Into the Forest

The Old Long Hill Road rises from the glittering speed of the N11 motorway, past almost suburban gardens of flowering trees, into the mountain wilderness of Calary Bog. Dominated on one side by the apparently sheer quartzite cone of the Sugarloaf Mountain and on the other by the deceptively rounded dome of Djouce Mountain, it is a route beloved of cyclists. They creep up it in their lowest gear in order to feel the exhilarating rush of air as they speed back down. I prefer to have my view framed by a pair of warm, furry ears – to go up it on horseback.


Country Cottage Stables can be found as you rise up the hill, looking straight across at an unrivalled view of Great Sugarloaf. It is possible to ride out from here on one of their well-schooled, sensible responsive cobs and horses. The riders go out in small groups, led by Kieran, the proprietor, and other skilled and experienced riders, to ensure safety.

Just a kilometre from the stables is an entrance to Powerscourt Woods, a beautiful mixed forest with spectacular views across the valley to the dramatic drop of Powerscourt waterfall. You can leave the road here and ride on the more friendly surface of unpaved forest roads. The sound of the hooves is suddenly muffled and birdsong replaces the hum of traffic. The resinous smell of pine and spruce mingles with the oddly tropical coconut scent of gorse flowers.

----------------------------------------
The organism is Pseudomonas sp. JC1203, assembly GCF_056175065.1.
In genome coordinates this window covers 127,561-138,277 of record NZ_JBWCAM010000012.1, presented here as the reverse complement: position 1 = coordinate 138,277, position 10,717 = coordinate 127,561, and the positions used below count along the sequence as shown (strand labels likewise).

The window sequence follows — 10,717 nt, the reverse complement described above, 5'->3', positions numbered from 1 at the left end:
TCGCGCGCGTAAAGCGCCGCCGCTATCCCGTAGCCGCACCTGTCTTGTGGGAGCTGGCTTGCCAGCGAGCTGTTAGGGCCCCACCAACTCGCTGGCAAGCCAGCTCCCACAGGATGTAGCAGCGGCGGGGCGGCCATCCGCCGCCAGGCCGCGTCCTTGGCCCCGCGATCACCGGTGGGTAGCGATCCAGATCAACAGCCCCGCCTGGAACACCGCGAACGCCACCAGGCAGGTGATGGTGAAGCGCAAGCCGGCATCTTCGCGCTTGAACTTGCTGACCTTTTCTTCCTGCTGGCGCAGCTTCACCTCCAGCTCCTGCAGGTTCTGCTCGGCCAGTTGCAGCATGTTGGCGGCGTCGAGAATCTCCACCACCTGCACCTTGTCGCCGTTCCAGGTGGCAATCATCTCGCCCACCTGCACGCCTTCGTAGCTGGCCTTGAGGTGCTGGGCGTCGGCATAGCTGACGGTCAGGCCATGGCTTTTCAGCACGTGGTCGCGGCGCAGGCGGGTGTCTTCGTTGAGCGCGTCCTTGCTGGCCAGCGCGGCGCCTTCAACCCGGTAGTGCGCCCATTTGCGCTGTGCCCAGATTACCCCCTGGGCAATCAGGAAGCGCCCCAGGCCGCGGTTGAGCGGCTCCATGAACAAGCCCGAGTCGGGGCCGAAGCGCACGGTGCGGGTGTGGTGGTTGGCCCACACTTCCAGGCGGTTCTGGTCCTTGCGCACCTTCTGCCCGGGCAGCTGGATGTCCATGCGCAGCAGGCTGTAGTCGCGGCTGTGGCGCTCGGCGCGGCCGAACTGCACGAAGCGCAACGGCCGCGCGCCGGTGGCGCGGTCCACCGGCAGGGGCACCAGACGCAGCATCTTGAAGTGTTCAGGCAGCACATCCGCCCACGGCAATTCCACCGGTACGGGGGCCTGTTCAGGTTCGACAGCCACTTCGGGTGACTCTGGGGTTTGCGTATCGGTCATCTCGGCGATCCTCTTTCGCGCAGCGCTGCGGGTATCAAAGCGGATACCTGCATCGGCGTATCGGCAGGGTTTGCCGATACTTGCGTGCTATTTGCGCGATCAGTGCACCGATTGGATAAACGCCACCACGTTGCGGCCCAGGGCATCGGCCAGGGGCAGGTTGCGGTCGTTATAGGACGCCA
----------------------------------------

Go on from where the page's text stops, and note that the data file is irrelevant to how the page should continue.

The mix of conifers and deciduous trees means that the views in the forest, both close at hand and into the distance, are constantly changing. In early spring, the birch twigs begin to change to a rich maroon. The ancient oaks across the valley, clinging to the steep slopes on either side of the waterfall, are a blur of smoky purple, hazed over with grey-green of lichen. The buds on the beech trees seem to vibrate with life. Later in spring, the oaks are muffled in a heavy clustering of golden-green; new needles bud out in spiral patterns on the larch branches. At this time of rich freshness, the brown and bronze and russet of autumn leaves and the purple of ling and heather are not even a memory. It is impossible to call them to mind with any accuracy.

The horses trot on, threading through the steep narrow passages between the trees. A broad, level path provides the opportunity for a canter. A steep descent and a short scramble brings us down to the rectangular space of reeds that used to be a pond that supplied the water supply for Bray. A further network of paths, with new views of the waterfall and tantalising glimpses of the other side of the valley brings us back to our starting point and the steep descent on the road, back to the stables.

This is one of the wonderful rides within my capability as an elderly, novice-standard rider. Many more routes are available, some faster and more challenging. All are exhilarating and greatly enhanced by being framed with horses’ ears.